New excavations took place at an archeological site on Cape Chiroza, between Kraimorie and the fishing village of Chengene Skele in the Burgas Bay. The site is known from the research of the Burgas archaeologist K. Gospodinov. They are funded by the Municipality of Burgas, the National History Museum and the Regional History Museum in Burgas. They were made by a joint team of the two museums.
In July, the first stage of the excavations of a fortified Hellenistic site from the II-I century BC, located on Cape Chiroza in the eastern part of the land of Kraimorie, Burgas Municipality, was completed. The studies were led by Prof. Dr. Ivan Hristov from NHM, with Deputy Head PhD Milen Nikolov, Director of RIM - Burgas. The fortification had an area of 800 square meters and was protected by a stone wall and a large moat with a depth of 1.3 m and a width of nearly 4 m.
An indicator of the dating of the site is the ceramic material. In 260 processed ceramic fragments, 40% are made of Thracian ceramics - vessels made by hand, with plastic decoration and polished surface. The other fragments are from amphorae, bottoms and walls of local and imported cups, red lacquer ceramics with embossed decoration. A reliable marker for dating the site are the handles, the bottoms of bone amphorae and ceramic fragments of supposed origin from the area of ancient Pergamum.
The discovery of the moat and the tracing, albeit in the initial stage, of the stone wall allow us to assume first that another late Hellenistic fortified center was built on Cape Chiroza, synchronous with the already known ones near the town of Primorsko (Farmakida), p. Sinemorets, the village of Brodilovo and the village of Izvor. However, it is possible that the narrow wall and the moat marked the top of the seaside sanctuary.
In the water area of the cape Prof. Ivan Hristov locates an ancient object, represented by various materials with wide dating. Thanks to the timely intervention of the Mayor of the Municipality of Burgas, PhD Dimitar Nikolov, and the Director of RHM-Burgas, funding was provided for a comprehensive study of the sites both underwater and on land.
Thus, from June 30 to July 7 in the eastern and southeastern waters of Cape Chiroza were conducted underwater searches, funded entirely by the Municipality of Burgas. As a result, archeological structures and finds on an area of 2 decares were discovered and mapped. At the same time, geophysical surveys and bathymetric surveys of the seabed were carried out, thanks to the support of the Center for Underwater Archeology - Sozopol.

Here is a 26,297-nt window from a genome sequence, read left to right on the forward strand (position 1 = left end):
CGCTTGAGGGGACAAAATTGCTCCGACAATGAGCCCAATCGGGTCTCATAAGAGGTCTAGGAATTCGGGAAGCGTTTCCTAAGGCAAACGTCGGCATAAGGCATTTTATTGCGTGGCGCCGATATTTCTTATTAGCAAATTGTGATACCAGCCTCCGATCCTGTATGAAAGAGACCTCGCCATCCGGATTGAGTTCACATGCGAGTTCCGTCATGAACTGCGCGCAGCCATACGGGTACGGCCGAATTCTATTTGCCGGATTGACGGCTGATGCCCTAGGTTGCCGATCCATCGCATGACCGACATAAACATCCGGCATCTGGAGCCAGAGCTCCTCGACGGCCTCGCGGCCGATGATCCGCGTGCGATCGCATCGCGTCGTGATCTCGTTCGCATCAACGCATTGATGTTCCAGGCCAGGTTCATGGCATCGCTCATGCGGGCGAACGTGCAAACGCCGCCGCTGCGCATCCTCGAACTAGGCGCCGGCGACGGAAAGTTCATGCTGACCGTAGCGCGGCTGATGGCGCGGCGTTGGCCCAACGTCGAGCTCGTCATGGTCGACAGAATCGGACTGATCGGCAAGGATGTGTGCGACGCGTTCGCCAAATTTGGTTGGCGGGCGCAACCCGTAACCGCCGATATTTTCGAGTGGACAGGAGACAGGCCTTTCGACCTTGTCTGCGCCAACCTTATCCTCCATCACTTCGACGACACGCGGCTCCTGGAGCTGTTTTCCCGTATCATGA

Divers from the Center for Underwater Archeology and Municipal Diving Center - Sozopol, Eng. Kiril Velkovski, Dr. Bogdan Prodanov from the Institute of Oceanology in Varna, PhD Milen Nikolov - RHM Burgas took part in the research.
The following preliminary conclusions can be drawn from the conducted underwater surveys and geophysical surveys:
Several rock outcrops have been located on an underwater terrace, developing east of Cape Chiroza to a depth of 4 meters. The diving team managed to photograph many processed stone blocks of different sizes and shapes. Impressive is the discovery of a large number of fragments of Greek building ceramics (salt and calipers), Roman tegulas and imbrexes, as well as some whole late antique tiles. During the underwater inspections, the diving team managed to collect from the seabed about 100 ceramic fragments, half a stone Greek anchor rod, a stone battle ball, several relatively well-preserved amphorae.
It is assumed, at this stage of the underwater research, that the site at the foot of Cape Chiroza covered an area of 2000 sq m.
The presented underwater studies in 2020 are the second in the region in just one year. In the period 17-23.02.2020, a team led by Dr. Naiden Prahov conducted a geophysical scan and 2 diving inspections in the area of the Fishing Port in the bay of Chengene Scaffolding and at the island St. Anastasia.
In mid-August, the actual underwater excavations of the underwater site began, financed entirely by the Municipality of Burgas. They are led by Prof. Hristov and PhD Naiden Prahov, director of the Center for Underwater Archeology at the Ministry of Culture and Ch. Assistant Professor at NAIM-BAS. The general public will be informed about their results after their completion.
The studies were implemented as a joint project of RHM-Burgas and CPA, within the framework of their program for cooperation in studying the past of the Burgas coast.
We would like to express our gratitude to Assoc. Prof. Dr. Hristo Popov - Director of NAIM - BAS and the leadership of the Ministry of Culture, whose administrative support for the implementation of the research was invaluable.
The excavations in the bay of Chengene scaffolding are an emblematic good example of the wonderful interaction of various scientific institutions with the Municipality of Burgas in the study, preservation and promotion of the archaeological wealth of the Burgas region.